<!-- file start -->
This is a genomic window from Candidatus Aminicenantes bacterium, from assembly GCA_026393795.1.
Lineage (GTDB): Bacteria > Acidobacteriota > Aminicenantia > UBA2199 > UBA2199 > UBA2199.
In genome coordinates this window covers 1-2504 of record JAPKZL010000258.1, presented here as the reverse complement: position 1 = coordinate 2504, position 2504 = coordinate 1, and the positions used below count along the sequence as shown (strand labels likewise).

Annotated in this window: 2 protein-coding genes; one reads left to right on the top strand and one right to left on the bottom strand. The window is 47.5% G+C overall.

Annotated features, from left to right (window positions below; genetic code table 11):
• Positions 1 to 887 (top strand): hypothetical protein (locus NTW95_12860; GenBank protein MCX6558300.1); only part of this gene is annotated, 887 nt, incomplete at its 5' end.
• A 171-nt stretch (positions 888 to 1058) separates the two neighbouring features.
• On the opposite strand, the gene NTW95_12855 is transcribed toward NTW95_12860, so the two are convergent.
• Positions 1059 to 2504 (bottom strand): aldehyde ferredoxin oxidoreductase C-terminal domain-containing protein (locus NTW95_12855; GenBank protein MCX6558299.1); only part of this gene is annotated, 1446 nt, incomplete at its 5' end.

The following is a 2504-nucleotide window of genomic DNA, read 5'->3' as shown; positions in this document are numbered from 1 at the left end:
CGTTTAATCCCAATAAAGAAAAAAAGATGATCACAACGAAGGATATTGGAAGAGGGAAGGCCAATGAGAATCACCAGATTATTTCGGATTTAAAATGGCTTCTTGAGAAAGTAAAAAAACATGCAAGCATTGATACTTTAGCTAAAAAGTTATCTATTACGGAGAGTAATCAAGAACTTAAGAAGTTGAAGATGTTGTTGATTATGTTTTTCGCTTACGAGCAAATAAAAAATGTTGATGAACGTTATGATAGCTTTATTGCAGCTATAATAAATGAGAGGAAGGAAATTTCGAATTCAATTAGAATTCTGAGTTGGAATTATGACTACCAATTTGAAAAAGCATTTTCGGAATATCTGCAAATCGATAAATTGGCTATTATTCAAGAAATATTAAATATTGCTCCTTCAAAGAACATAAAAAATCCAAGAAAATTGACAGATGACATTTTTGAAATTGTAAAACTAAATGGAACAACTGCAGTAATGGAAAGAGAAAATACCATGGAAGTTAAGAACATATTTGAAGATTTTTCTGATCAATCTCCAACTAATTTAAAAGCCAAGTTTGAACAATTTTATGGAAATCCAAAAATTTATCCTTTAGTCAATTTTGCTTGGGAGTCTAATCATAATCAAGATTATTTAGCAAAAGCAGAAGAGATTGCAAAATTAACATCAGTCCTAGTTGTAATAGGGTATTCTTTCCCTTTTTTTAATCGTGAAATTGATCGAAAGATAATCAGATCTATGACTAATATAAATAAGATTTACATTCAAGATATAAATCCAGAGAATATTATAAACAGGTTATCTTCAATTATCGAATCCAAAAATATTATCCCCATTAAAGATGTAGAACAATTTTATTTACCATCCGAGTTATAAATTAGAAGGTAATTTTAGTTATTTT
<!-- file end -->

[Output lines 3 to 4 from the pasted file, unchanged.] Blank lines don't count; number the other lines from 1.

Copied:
In genome coordinates this window covers 1-2504 of record JAPKZL010000258.1, presented here as the reverse complement: position 1 = coordinate 2504, position 2504 = coordinate 1, and the positions used below count along the sequence as shown (strand labels likewise).

Annotated in this window: 2 protein-coding genes; one reads left to right on the top strand and one right to left on the bottom strand. The window is 47.5% G+C overall.